It Goes with the Territory.

15 05 2012

This afternoon, I had two very similar conversations with parents that included this sentence:

“I ask him every evening if he has homework, and he always says no.”

Actually, I believe I’ve had this same conversation four times in the past week, and twice more the week before that. I have to choke back the sarcasm. “Really,” I think. “Your child isn’t being completely honest with you? What possible motivation could they have for that?”

Maybe I’m not completely objective, but since this exchange stems from the “Why is my kid failing your class?” or “How can my kid bring up her grade?” conversation, I would think the problem would be more obvious. The kid’s getting a bad grade. The kid’s missing a bunch of assignments and/or has low scores on the stuff he’s turned in. But he never seems to bring home anything to work on, and denies that he ever has any homework. Where’s the disconnect?

Part of it’s my fault, I guess. At least in that I’m not an advocate of mandatory, every day homework assignments. I teach middle school English/Language Arts. My students do independent reading for Accelerated Reader, and have regular papers and projects that require work outside of class. I tend to go with the “if you don’t finish it in class, it’s homework” rule.

That creates a problem when the kids go home and say, “I finished it in class.”

I’ve seen a few solutions to the “homework dilemma” in practice, although I’m sure there are many more:

1. No homework, ever. Everything gets done in class.

2. Daily homework assignments. You have homework every day, period.

3. Journal, planner, agenda, or some other sort of accountability mechanism. Assignments are written down every day, and the parent signs or initials it to show they know what their child is supposed to be doing for class.

I lean toward the third option. It does have some drawbacks, such as parents falling for the “I did it in class” excuse. But at least it serves as a way to communicate important assignments, dates, and deadlines to parents, and makes them a part of the process. And I love involving parents in any way that I can.

Feel free to post your thoughts and experiences in the comments. I’m curious to hear what other teachers are trying, and even what works for you as a parent or student!

– dEV




4 responses

15 05 2012

I know what you mean about these silly questions that get asked by parents repeatedly. I like the agenda as a checking mechanism. If the child says they did it in class though, all the parent has to do is ask to see the completed assignment or email the teacher to confirm…takes 5 minutes. NO EXCUSES!!!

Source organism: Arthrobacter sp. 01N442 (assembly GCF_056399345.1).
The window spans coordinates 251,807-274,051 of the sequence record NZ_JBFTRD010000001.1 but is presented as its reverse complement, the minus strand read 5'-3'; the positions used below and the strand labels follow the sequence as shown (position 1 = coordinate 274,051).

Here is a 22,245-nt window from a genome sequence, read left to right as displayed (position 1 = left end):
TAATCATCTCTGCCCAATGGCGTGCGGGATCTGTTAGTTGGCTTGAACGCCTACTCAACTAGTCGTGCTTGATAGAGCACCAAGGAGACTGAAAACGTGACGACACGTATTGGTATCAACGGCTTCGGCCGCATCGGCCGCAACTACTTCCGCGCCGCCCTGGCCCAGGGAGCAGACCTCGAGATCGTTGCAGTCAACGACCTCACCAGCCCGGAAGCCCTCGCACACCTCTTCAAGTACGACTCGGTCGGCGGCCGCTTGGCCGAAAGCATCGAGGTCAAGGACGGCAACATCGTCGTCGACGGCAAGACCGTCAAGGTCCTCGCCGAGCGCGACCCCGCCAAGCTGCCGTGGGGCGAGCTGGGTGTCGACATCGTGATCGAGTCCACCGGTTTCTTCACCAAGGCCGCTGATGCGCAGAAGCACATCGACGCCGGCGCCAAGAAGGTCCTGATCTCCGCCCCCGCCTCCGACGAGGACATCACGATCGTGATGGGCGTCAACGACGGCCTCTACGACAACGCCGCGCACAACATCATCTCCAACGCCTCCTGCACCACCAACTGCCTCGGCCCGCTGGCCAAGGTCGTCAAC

16 05 2012

Have you considered regular emails or a Facebook/blog for your class? At the beginning of the year, I ask for an email address from each parent that they check daily, and I have those for 30 out of 32 this year. I send out a quick email almost daily, just by hitting “reply all” to the first one I sent (BCC’ing everyone), to remind parents what the homework is, when tests are coming up, school events, etc. It takes maybe 5-10 minutes and is a great accountability tool b/c kids know I can contact their parents instantly whenever I want, and vice versa. It also makes it really quick to send behavior updates or other reminders to individual kids’ parents. If I have time, I might also include links to sites where kids can practice stuff we’re learning about, and stuff like that. Some parents tell me all the time that they LOVE always knowing what’s going on; a couple seem to never check their email; and most read but never reply, so it’s not like I’m in the midst of 30 email exchanges every day or anything. šŸ™‚

17 05 2012

I’ve tried something similar with Twitter, and it just wasn’t getting used. This was a couple years back, though. My tentative plan for next year is to set up a WordPress blog for my class, and set it to update a Twitter feed when I post something new. E-mail’s been hit-or-miss with me. I love it, and the parents who use it also love communicating that way, but it seems that people are moving to texting and social networking for their day-to-day communications, and using e-mail less and less.

19 05 2012

first of all i love the picture. and i think my dad would agree with it the most. he says the parents are currently the hard part of teaching. (hes now retired) when i was younger my parents made me a schedule that was on the fridge. it had come as a result because i had forgotten to turn in a few assignments. before i could go outside or watch tv each night i had to have everything on this list checked off. sadly enough i don’t know if a lot of parents are involved enough with their kids to do something like that anymore. i hate that it is your .. or any teachers responsibility to make sure the kids are doing their homework. i know it is probably unrealistic but i wish parents set up a time to see what their kids learned during the day. i think as least if you send out emails that its no longer your fault if the kids do not turn something in. or what about an online calendar that you can update each day that is visible to everyone? maybe when its updated it sends out a text? i hope you figure something out! good luck!

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